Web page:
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How to Cap Plastic Bottle Waste

The one neat policy trick that could greatly reduce the environmental impact of beverage-guzzling ways.

In the United States alone, 1,500 plastic bottles of water are consumed every second. Every hour, Americans throw away, on average, about 2.5 million plastic bottles of all types. If we include all cans and bottles—soda, teas, energy drinks, beer—about 224 billion beverage containers are tossed out every year, adding up to literal mountains of trash.


Though recently plastic bags have been a hot topic and the focus of environmental campaigns in states like California, plastic bottles are also a major offender, contributing significantly to the almost 32 million tons of plastic that ends up in landfills every year. Only about 23 percent of plastic bottles are ever recycled, in part because they’re often consumed on the go. Because these bottles take from 450 to almost 1,000 years to biodegrade, each year, the pile grows larger. Every single piece of plastic ever produced still exists somewhere.

And the waste—as bafflingly enormous as it is—only accounts for part of the problem. Plastic bottles are also extremely energy intensive to produce. Fill up a plastic bottle about a quarter of the way—that’s about how much oil it takes just to produce the package. Just supplying Americans with plastic bottles consumes 15 to 17 million barrels of oil annually—enough for 100,000 cars. And that doesn’t even include the energy consumed by hauling them around in heavy trucks.

Though nobody’s seriously flirting with an outright ban, plastic bottles lend themselves to an elegant policy trick that can greatly reduce the environmental impact of all that guzzling. You might even have it where you live: It’s called a bottle bill.

Bottle bills require beverage retailers to collect a five-cent (or more) deposit on every recyclable bottle sold. The deposit is returned to the consumer when they return the bottle. Ten states, including California, Michigan and Massachusetts, currently have bottle bills in place.

Adding that tiny deposit—that little system of reward for those who consume responsibly—can have an enormous environmental impact. States with bottle bills recycle beverage containers at almost three times the rate of states that do not. In Michigan, which has the highest deposit rate in the nation (10 cents), the bottle bill has been credited with reducing total waste 6 to 8 percent a year.

“What’s true is that the bottle bill is the most effective program ever devised to prevent litter and increase recycling,” wrote Phil Sego of the Massachusetts Sierra Club recently in The Huffington Post.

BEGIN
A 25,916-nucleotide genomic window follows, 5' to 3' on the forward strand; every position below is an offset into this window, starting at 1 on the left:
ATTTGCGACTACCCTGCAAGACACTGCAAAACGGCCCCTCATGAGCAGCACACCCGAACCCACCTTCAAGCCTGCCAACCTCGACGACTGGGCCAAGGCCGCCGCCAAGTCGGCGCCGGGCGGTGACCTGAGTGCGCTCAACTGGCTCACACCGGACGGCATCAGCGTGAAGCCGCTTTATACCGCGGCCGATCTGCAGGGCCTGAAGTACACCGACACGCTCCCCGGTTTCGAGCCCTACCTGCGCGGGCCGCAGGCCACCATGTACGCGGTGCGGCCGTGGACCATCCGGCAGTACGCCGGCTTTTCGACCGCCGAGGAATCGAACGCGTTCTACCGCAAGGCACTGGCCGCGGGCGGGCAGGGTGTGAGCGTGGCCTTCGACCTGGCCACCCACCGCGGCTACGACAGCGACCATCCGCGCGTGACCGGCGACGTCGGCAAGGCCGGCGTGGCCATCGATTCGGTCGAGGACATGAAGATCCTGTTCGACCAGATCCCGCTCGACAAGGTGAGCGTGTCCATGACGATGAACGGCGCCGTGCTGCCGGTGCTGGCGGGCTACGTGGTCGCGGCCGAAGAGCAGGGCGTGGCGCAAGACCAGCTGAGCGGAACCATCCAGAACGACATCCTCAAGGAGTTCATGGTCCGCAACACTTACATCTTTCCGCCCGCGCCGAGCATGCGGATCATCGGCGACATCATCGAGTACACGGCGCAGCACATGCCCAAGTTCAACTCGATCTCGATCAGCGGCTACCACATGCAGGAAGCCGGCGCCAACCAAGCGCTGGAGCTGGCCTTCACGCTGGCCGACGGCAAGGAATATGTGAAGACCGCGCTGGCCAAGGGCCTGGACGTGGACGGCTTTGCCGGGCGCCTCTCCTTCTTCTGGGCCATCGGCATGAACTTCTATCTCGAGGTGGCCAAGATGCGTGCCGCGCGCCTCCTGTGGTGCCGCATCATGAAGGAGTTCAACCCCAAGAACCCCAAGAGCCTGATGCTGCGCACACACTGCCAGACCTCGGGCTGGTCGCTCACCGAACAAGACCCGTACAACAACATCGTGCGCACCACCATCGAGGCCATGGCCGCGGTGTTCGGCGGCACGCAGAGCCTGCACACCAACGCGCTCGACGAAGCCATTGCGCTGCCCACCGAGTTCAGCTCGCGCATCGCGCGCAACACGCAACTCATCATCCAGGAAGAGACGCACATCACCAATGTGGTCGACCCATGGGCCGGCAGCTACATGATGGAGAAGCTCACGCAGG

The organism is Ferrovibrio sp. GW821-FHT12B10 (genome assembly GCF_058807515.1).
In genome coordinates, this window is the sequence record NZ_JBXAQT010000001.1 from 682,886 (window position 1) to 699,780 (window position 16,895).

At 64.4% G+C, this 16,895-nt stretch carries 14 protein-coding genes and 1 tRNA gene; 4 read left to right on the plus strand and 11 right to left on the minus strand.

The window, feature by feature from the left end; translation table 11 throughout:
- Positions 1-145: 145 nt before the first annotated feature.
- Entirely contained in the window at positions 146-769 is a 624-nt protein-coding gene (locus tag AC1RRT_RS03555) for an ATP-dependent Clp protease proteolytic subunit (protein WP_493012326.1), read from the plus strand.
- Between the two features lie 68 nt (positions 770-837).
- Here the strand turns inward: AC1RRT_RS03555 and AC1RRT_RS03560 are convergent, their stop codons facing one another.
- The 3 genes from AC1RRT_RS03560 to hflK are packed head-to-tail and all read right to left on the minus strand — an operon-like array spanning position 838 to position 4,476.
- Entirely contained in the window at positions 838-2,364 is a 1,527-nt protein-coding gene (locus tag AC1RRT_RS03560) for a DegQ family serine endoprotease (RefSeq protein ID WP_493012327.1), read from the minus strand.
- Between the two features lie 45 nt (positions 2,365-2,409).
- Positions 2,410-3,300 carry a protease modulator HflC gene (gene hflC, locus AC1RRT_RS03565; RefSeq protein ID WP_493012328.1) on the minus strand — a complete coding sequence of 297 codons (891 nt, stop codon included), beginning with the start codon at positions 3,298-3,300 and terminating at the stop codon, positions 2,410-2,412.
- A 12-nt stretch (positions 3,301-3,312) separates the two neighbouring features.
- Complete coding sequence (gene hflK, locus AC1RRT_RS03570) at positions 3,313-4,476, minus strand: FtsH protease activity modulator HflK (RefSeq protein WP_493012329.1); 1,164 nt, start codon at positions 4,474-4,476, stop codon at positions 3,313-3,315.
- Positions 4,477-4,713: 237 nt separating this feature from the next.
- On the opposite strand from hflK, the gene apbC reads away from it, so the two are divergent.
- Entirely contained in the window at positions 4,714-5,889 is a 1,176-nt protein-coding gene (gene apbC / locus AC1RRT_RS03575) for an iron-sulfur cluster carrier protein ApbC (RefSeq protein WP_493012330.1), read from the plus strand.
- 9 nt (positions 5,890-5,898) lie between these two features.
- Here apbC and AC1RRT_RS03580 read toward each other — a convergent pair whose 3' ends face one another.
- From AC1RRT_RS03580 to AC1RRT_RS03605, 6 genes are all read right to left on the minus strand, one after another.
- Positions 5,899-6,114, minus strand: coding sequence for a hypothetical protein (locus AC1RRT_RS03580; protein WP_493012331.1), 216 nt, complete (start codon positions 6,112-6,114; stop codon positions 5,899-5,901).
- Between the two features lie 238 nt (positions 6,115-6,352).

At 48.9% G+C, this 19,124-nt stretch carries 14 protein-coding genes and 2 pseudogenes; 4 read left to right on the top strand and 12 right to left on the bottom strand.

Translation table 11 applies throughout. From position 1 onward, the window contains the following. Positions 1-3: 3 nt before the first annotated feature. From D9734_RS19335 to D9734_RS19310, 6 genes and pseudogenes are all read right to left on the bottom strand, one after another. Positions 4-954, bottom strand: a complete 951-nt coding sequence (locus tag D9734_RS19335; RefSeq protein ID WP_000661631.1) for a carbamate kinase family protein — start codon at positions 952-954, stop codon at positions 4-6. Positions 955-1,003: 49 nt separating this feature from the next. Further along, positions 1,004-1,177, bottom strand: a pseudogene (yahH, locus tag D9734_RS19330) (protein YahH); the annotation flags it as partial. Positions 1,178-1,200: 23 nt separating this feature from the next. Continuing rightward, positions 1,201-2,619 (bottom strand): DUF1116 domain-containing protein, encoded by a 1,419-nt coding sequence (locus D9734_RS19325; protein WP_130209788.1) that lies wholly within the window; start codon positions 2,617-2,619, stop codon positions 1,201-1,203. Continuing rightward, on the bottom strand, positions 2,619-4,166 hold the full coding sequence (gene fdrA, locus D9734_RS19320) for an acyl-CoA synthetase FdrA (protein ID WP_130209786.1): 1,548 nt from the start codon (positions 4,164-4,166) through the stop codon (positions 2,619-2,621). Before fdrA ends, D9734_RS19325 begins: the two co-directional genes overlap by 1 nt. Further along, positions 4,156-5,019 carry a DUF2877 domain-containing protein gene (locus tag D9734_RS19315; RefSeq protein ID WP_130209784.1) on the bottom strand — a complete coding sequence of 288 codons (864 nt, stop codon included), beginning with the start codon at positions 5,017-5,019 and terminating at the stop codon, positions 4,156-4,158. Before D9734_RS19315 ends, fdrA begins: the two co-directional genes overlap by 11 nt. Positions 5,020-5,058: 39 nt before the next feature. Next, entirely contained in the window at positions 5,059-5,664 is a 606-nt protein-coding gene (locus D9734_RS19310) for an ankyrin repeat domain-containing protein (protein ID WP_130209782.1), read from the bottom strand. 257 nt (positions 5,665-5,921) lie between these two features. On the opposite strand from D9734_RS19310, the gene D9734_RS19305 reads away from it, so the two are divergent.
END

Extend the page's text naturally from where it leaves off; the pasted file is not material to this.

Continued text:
Sego is part of a coalition in Massachusetts fighting to update bottle laws that predate new types of drink containers, mainly from non-carbonated juices, or soft drinks like Gatorade.

Updating the bottle law, he says, would save the state’s taxpayers $7 million annually in waste management costs and prevent an additional 1.25 billion bottles from ending up in landfills—that’s enough to fill Fenway Park every year.

The power of bottle bills is how it shifts the costs and responsibilities associated with beverage bottles from municipalities to producers and consumers. Just a small monetary deposit can dramatically change the equation.

But the most dramatic impact of these bills is the extent to which they curb littering. In total, about 2 billion beverage containers a year are discarded in open or public places, according to the Container Recycling Institute. These bottles end up strewn about our streets and public places, from highway embankments to parks. Some of those will even eventually make it to the Great Pacific Garbage Patch. Studies have shown these bills reduce bottle litter by as much as 84 percent and overall litter by close to two-thirds.

Unfortunately, environmentalists promoting bottle bills face an uphill battle against big beverage. Multinational firms like Coke and Pepsi have little interest in recycling or local quality of life and have billions to spend on opposing bottle bills. In Massachusetts, beverage companies have already spent $8 million just fighting the minor update in the state legislature. That’s compared to a mere $600,000 raised by the environmental coalition promoting the bill. Environmental advocates will also ask Ohio voters to approve a totally new bottle bill in November. They’ll face long odds, but if they succeed, the benefits for the state could be enormous.

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